Some significant new collaborations of interest to the packaging industry were announced, the most impressive of which were Lohia Starlinger’s tie-up with Techne, Gloucester Engineering’s tie-up with Kolsite, Rajoo Engineers’ tie-ups with Commodore Inc. and Techno Coating S.r.l.  and the launch of Magplastic Asia’s new range of blow-moulding machines from their Pune factory. (We are carrying detailed stories on Lohia Starlinger-Techne, Gloucester Engineering-Kolsite and Rajoo Engineers later on in this section.)

The show was well organised and, in terms of size, lived up to it’s billing as the world’s second largest show on plastics. My only grouse, if it could be called one, was that the hall-wise segmentation of the categories did not work well as overseas exhibitors had all been grouped together in specific halls and, in the limited time available, one could well have missed out on some exhibits from new participants.

Plastindia 2009 Conference – a review
The Plastindia 2009 international Conference was held in New Delhi on the 6 and 7 February 2009. The first day was designated Business Day and was devoted to presentations focussing on business issues related to the plastics and petrochemicals industries. The second day was designated Technology Day and featured papers relating to the latest technology developments and applications of plastics.

The Packaging industry is the biggest end-user of plastics and consumes about 34% of the global synthetic polymer output. There was, therefore, considerable focus on packaging technologies and applications in the Conference.

Delivering the keynote address, guest of honour, Dr. Rajiv Kumar, Director and Chief Executive of the Indian Council for Research on International Economic Relations (ICRIER), laid out the global and Indian economic scenario and projections for the next few years. Although the developed world is faced with a recession that is expected to last through 2009, countries like India and China will still see growth albeit at levels lower than those in the last few years. Plastics consumption in this region will grow unlike the trends in the developed economies.

Business day
The first business session was about the global industry scenario. The presenters John Verity of Exxon-Mobil Chemicals, Andrew Borruso of Access Intelligence International and Howard Rappaport of Chemical Market Associates all painted a bleak demand outlook for 2009 in the developed economies with the credit crunch making it important to tighten belts and to see the problems through. This is the time for consolidation and review of inefficient and high-cost facilities and technology development focussed on improving margins and providing sustainable development.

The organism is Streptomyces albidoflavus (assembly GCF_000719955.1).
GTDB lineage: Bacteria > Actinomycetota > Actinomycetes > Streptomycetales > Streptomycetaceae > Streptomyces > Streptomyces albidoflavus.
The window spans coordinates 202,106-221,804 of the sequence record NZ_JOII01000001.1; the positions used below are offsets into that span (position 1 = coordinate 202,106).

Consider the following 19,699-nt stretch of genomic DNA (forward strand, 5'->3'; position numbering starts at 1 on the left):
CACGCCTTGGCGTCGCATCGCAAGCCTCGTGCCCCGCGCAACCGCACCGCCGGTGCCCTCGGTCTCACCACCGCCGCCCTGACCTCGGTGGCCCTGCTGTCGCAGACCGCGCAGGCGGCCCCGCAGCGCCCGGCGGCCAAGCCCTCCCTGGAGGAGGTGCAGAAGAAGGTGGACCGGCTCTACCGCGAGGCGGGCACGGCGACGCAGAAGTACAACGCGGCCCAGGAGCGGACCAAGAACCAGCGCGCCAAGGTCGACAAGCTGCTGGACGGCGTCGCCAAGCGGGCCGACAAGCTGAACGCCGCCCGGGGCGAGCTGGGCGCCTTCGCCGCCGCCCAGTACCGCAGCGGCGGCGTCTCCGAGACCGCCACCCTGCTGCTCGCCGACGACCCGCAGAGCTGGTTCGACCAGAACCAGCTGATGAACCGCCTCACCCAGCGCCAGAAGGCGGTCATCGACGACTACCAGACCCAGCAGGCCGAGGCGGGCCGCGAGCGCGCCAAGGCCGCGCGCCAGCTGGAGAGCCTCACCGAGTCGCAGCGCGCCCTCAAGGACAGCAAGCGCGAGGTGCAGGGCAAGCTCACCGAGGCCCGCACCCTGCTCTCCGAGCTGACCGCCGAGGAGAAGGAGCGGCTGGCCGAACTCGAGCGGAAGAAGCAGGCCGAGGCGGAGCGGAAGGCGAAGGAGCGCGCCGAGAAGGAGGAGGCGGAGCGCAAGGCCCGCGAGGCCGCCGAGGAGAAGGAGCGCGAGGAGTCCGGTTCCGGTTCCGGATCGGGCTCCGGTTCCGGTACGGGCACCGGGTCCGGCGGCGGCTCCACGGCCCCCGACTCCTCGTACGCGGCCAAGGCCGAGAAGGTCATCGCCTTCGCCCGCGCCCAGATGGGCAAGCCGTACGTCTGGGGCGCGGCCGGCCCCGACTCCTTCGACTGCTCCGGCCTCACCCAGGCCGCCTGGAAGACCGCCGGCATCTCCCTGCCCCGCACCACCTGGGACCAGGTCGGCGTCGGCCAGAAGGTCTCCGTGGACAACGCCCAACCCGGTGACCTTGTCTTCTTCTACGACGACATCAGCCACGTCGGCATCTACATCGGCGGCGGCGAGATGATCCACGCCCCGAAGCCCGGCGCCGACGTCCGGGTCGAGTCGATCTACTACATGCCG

This was followed by a session on Indian industry. P. K. Johri of ONGC laid out the global and Indian energy scenario and pointed out that although crude oil availability will diminish compared to the demand growth, the silver lining is that the world is not running out of gas. India provides an attractive destination for investments in petrochemicals but the focus will have to be on integration across the entire value chain and maximising revenue by creating value from the molecule. Rajeev Mathur of GAIL presented a snapshot of the Indian polymer industry and said that by 2010, India would become the world’s third largest polymer consumer after the USA and China. India, which now produces about 2 million tonnes per year each of PE and PP, is expected to add annual capacity of 2.36 million tonnes of PE and 2.75 million tonnes of PP by 2012-13. Other presentations were made by N. Ravivenkatesh of Purvin & Getz on the petrochem feedstock market and Russel Tew of Borouge on their plans for Borstar PP technology.

The third session focussed on the trade and regulatory environment where Sharad Bhansali of SLG Law Offices talked about issues impacting the polymer industry and Reynold D’Souza of Sakata India talked about the implications of the EU REACH legislation on polymers.

Technology day
Technology Day started off with a very interesting session on emerging technologies in materials. Dirk Michiels of Exxon-Mobil Chemicals talked about their facilities and approach to technology and applications development and highlights of their recently introduced Enable metallocene PE resins that provide a unique balance of processability and outstanding mechanical properties which make for substantial downgauging, toughness and better optical properties for films in special applications like collation shrink packaging.

Dr. Ann Schoeb-Wolters of Univation Technologies, a JV between Dow Chemicals and ExxonMobil Chemicals and the world leader in gas-phase polyethylene technology, made a presentation on metallocene PE resins, which would increase their share of the world LLDPE film market (7.2% in 2000, 13.6% in 2007 and 18.9% in 2017) to 5.6 million tonnes because of their superior processability and performance properties like molecular weight distribution, comonomer distribution, strength and toughness, hot tack and heatsealability and clarity as compared to standard Ziegler-Natta resins. She also talked about the development of their latest generation UNIPOL EZP (for easy processability) and VPR (for versatile performance) resins and what properties they could deliver.

Felip Vidiella of Dow Europe then talked about differentiated packaging solutions using advanced resin technologies. He talked about the packaging market in Europe and identified modified atmosphere packaging (MAP), labels & shrink and stand-up pouches as the fastest growing packaging technologies. He gave several examples of interesting new innovations like herb and spice packaging, new laminate and coex structures, lightweighting by foaming the middle layer of a coextrusion using a patented technology, a pouch for sauces to replace glass jars and squeezable plastic bottles, films with improved toughness and clarity, retort pouches, deep frozen vegetables, meat packaging and packaging of ozonated water.